What Nursing Assistants Should Know About Blood Pressure


A patient’s blood pressure is an important indicator of their health. When blood pressure gets too high, it can be a symptom of an underlying condition and can put a patient at risk of suffering from a more serious condition in the future. In fact, high blood pressure is one of the leading causes of death in North America.

As a medical assistant or nursing assistant, checking patients’ blood pressure can be an everyday task. You may be required to monitor people’s blood pressure as you make your rounds in a hospital setting. Or you may be given the job of recording blood pressure levels at the beginning of routine checkups in a doctor’s office. That means it is vital for nursing assistants, medical assistants, and other medical personnel to have a solid understanding of what blood pressure is, what healthy levels are, and how high blood pressure can affect patients’ health. Since May is National High Blood Pressure Education Month, now is a great time to become more familiar with this important aspect of life.   

High vs Low Blood Pressure

When blood pressure becomes too high or low, it can cause health complications. Low blood pressure, or hypotension, can often cause dizziness, fatigue and confusion. Additionally, low blood pressure can lead to injury when it causes individuals to fall or faint. This condition can also cause the body to go into shock.

High blood pressure, hypertension, is often cause for more concern, as it can cause permanent damage to the arteries and lead to serious conditions. When blood pressure becomes too high, it can put extra strain on the arteries throughout the body as well as on the heart. Over time, this added pressure can make the arteries thicken and lose their flexibility. When arteries become too thick, there is less space for blood to flow through. This makes them far more likely to experience clotting, which can cause heart attacks, kidney disease, dementia, or strokes.

What Do Blood Pressure Levels Mean?

Blood pressure comes from two separate forces: The systolic pressure, which occurs when blood pumps out of the heart, and the diastolic pressure, which occurs when the heart rests between beats. These two forces are represented by the two numbers seen on blood pressure readings. Both of these numbers are important to look at when taking your blood pressure. A healthy blood pressure reading is anywhere between 90/60 and 120/80. If the reading is below 90/60, it is a sign of low blood pressure. While low blood pressure may seem harmless, it can cause dizziness, fainting and increase people’s risk of injury if lowered too much.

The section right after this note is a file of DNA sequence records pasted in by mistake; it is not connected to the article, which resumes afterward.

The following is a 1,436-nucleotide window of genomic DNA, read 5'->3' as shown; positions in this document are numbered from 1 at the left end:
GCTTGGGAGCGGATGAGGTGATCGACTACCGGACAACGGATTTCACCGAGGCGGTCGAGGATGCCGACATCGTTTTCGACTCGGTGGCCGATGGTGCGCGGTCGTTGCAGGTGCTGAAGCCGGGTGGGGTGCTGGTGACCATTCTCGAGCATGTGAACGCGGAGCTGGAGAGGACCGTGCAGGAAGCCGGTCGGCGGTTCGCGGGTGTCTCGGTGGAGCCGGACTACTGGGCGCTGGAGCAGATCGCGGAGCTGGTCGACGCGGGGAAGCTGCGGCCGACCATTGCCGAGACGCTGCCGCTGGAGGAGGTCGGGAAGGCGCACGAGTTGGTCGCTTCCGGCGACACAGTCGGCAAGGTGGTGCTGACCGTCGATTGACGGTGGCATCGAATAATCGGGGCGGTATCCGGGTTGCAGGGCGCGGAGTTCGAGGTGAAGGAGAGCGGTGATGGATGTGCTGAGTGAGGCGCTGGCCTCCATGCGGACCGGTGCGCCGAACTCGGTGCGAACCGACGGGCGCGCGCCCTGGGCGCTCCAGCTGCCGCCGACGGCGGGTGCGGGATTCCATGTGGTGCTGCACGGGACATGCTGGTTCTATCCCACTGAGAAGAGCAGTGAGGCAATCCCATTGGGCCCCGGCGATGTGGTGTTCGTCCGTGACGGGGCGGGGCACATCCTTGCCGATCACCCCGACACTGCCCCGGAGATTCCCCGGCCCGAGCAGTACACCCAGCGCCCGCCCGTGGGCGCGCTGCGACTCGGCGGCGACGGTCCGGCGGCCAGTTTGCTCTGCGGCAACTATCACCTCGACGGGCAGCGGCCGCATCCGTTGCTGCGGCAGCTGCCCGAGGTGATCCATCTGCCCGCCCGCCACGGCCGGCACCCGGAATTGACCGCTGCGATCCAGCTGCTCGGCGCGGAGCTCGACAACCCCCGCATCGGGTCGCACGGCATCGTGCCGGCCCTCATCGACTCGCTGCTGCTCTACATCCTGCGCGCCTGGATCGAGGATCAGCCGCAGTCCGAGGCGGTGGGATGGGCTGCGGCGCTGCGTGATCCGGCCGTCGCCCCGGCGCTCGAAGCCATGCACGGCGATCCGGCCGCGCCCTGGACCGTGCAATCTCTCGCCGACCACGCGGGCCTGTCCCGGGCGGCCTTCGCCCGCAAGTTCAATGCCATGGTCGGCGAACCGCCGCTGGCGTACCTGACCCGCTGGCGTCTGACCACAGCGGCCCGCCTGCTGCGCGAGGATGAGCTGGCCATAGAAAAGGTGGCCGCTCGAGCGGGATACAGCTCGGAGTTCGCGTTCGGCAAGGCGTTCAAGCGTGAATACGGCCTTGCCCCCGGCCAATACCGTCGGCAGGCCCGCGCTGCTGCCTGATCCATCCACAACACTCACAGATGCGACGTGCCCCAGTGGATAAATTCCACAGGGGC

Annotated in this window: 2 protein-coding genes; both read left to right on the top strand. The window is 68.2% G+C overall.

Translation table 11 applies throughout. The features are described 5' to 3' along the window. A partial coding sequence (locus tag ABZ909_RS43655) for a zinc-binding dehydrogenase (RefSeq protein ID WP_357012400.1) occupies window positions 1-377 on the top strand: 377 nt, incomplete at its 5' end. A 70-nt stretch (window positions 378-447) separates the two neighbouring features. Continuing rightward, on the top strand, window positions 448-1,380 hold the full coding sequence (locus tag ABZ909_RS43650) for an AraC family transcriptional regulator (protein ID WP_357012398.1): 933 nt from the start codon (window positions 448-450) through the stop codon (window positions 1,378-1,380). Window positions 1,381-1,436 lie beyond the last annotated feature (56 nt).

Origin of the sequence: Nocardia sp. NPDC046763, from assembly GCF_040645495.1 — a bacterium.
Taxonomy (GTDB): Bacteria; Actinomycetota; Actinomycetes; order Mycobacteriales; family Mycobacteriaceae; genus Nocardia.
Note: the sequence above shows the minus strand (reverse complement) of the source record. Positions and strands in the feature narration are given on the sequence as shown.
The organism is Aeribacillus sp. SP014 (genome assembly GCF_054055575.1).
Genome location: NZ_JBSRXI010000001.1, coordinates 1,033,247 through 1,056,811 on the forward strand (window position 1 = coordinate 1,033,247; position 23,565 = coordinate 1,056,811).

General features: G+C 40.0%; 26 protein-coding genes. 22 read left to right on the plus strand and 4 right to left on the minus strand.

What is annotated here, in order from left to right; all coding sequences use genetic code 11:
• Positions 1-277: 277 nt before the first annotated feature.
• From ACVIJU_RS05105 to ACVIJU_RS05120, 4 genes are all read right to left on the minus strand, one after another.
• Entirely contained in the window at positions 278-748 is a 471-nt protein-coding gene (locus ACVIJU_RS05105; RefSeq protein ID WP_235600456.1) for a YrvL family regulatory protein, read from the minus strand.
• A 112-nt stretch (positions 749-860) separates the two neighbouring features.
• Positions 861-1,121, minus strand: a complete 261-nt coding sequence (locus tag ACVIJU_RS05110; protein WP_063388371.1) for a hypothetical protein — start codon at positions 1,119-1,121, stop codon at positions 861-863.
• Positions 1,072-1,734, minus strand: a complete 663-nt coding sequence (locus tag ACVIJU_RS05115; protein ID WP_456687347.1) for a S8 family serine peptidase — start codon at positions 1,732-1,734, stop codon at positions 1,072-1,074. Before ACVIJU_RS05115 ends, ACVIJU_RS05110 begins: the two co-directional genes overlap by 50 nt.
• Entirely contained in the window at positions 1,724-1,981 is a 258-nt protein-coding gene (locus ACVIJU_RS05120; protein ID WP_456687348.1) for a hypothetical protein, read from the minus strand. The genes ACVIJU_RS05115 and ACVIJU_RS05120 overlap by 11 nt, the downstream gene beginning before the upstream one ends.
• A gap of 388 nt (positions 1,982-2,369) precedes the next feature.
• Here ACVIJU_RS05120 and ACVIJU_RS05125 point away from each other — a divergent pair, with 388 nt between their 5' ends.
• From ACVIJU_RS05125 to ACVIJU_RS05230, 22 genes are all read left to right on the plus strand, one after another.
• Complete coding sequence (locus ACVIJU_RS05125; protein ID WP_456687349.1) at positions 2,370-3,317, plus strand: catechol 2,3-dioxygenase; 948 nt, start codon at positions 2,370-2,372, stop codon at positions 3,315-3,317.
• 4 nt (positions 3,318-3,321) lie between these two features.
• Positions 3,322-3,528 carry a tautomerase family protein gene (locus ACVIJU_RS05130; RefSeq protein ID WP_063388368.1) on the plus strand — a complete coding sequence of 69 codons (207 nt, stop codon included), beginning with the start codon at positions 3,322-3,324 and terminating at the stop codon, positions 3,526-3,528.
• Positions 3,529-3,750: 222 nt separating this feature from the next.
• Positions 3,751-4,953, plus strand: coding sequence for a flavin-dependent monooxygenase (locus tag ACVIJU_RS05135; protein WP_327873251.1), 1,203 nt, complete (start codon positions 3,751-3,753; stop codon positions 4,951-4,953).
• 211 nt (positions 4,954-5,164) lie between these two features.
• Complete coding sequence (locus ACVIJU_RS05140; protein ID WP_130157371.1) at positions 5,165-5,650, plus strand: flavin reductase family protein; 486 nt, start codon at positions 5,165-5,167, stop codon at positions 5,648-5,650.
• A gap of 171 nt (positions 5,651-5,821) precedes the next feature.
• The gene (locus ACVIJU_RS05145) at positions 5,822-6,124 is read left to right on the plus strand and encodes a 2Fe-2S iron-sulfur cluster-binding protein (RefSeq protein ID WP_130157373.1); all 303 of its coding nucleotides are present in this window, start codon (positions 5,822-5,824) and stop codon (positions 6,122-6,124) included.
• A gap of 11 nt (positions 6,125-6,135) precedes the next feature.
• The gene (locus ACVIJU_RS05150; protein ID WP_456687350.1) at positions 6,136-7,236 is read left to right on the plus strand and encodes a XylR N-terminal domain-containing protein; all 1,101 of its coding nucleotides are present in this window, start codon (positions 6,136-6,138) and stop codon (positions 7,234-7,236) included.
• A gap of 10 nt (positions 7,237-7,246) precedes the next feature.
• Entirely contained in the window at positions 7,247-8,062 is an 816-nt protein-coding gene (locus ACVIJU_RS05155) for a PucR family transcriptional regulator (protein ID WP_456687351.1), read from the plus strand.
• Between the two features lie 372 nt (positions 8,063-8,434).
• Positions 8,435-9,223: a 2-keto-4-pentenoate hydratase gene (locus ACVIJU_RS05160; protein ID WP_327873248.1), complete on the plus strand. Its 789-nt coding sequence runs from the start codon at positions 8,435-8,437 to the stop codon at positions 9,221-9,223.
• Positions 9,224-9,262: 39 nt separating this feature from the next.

When blood pressure is between 120/80 and 140/90, it is still considered “normal” but not ideal. People who have blood pressure in this range can typically make slight lifestyle changes to lower their blood pressure. High blood pressure is classified as 140/90 or above. Individuals in this range typically need to make serious lifestyle changes and also take prescription medications to get back to a healthy range and avoid negative effects of hypertension.

The Importance of Blood Pressure Education

As a nursing assistant, encouraging your patients to get their blood pressure checked regularly to ensure it is within the healthy range is crucial. Many people with high blood pressure exhibit no symptoms and are not aware they have the condition. In fact, approximately 11 million people in the U.S. are living with hypertension and are not receiving treatment because they believe they are fine. This is why high blood pressure is often referred to as the “silent killer.”

Additionally, it is not only middle-aged and elderly adults who suffer from high blood pressure. Children and teenagers can develop the condition as well. Other people who are at an increased risk include women and African Americans.

As a nursing or medical assistant, checking patients’ blood pressure is an important part of ensuring their overall health is intact. When a patient is experiencing high or low blood pressure, it is also important for you to take the time to explain to them what all this could mean. If the blood pressure abnormality is being caused by lifestyle choices, simple adjustments may correct the problem. However, because low or high blood pressure readings can also be a sign of another, more severe condition, it is important to notify the patient’s doctor to rule out any other causes.

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